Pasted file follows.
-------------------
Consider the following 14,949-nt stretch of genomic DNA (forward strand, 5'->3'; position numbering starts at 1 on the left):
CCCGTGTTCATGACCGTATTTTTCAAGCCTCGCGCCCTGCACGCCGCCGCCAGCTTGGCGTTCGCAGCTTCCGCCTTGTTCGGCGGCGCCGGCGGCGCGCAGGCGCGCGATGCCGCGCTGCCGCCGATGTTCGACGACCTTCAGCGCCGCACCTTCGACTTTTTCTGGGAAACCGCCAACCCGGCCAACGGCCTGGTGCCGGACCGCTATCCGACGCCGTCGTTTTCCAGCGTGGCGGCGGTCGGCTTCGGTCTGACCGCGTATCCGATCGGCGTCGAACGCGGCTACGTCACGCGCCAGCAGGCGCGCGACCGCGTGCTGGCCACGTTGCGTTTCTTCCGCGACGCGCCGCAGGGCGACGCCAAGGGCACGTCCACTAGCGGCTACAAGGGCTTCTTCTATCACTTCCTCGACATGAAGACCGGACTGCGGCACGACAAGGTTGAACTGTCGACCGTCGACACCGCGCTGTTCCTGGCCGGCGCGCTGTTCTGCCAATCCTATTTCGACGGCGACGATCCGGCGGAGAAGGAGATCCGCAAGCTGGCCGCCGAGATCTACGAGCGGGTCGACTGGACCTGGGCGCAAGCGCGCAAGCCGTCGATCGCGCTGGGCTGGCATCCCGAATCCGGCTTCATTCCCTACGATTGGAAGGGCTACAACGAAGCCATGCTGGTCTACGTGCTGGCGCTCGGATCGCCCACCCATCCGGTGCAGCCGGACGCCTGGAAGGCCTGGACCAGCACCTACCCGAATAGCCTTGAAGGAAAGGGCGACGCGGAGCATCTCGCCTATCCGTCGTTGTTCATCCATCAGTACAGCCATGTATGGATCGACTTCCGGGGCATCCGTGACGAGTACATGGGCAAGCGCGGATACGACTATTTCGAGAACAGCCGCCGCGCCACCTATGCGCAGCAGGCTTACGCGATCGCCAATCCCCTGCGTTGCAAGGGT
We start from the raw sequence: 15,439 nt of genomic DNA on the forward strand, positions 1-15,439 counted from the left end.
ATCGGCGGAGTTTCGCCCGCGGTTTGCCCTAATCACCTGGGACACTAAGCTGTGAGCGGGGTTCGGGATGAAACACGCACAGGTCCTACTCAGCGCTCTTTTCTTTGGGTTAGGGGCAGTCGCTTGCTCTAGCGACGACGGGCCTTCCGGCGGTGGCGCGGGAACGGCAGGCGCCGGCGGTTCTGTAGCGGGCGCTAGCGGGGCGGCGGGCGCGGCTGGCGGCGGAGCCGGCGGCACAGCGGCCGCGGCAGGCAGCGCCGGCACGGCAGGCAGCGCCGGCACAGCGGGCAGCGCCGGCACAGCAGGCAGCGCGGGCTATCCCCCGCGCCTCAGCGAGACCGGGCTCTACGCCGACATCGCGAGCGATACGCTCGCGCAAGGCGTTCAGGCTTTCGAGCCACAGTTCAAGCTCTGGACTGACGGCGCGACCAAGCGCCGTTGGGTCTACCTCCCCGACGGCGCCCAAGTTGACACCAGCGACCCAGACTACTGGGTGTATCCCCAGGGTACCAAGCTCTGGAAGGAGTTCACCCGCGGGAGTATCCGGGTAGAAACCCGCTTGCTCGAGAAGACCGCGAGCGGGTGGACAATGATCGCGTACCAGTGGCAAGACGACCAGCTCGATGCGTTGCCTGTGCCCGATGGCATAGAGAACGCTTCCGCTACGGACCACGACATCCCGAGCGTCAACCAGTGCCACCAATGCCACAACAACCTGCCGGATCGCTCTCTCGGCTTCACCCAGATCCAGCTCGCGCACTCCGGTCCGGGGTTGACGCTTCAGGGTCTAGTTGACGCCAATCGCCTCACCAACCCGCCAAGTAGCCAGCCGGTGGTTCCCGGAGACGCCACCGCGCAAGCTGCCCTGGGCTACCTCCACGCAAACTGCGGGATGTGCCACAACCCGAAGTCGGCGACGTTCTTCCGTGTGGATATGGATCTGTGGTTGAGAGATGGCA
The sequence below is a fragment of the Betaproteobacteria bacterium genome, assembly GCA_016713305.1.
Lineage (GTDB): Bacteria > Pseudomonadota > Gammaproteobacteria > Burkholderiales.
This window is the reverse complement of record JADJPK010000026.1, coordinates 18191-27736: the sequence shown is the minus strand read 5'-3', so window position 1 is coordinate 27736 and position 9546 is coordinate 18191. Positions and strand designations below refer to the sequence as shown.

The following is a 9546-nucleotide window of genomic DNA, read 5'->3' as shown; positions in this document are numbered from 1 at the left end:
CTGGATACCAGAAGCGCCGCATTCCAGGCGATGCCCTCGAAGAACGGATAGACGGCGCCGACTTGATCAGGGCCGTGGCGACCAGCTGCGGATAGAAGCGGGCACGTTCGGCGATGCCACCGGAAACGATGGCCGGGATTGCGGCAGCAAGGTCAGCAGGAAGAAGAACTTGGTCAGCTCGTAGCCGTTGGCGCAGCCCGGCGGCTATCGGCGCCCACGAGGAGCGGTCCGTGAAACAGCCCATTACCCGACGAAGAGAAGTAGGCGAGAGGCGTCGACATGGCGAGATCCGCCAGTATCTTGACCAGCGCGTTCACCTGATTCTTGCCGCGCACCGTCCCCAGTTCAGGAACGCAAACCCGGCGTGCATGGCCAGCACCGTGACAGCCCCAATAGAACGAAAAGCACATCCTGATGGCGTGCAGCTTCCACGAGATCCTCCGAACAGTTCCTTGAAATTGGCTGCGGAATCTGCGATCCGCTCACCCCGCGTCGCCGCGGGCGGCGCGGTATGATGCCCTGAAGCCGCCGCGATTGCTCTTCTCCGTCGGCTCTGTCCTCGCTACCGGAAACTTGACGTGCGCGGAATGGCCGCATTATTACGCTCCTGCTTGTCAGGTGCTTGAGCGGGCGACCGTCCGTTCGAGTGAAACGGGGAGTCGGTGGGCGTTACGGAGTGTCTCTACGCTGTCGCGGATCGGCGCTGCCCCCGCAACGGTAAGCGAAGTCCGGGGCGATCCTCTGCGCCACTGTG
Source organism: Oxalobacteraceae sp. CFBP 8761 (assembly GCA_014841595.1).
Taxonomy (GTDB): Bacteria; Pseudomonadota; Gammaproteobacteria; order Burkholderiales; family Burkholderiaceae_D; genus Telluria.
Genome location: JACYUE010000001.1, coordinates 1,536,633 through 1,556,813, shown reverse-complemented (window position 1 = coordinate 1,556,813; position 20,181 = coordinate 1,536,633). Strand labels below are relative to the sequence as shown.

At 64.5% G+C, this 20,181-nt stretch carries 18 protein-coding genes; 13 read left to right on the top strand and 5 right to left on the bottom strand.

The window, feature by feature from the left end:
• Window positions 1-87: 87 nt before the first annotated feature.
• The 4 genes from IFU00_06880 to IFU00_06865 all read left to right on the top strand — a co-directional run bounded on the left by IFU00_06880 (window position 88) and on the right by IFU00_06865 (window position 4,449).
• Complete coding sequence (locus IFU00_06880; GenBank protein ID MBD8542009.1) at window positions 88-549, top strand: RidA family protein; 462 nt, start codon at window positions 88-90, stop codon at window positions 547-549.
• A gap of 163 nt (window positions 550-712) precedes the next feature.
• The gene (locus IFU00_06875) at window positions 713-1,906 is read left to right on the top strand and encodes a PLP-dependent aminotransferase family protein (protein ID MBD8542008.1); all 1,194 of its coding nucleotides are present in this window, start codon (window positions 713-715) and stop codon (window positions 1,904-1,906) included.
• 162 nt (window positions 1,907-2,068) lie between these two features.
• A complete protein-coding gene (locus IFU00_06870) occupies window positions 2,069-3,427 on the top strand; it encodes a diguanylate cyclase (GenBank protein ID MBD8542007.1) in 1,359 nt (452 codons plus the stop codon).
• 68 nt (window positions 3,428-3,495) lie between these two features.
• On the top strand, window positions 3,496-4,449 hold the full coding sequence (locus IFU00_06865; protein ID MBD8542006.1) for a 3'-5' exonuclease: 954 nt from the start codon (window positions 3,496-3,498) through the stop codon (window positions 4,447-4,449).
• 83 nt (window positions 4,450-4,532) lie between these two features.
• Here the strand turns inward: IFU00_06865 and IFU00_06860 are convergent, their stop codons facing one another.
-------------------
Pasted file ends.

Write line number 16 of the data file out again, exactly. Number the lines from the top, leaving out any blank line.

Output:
• The 4 genes from IFU00_06880 to IFU00_06865 all read left to right on the top strand — a co-directional run bounded on the left by IFU00_06880 (window position 88) and on the right by IFU00_06865 (window position 4,449).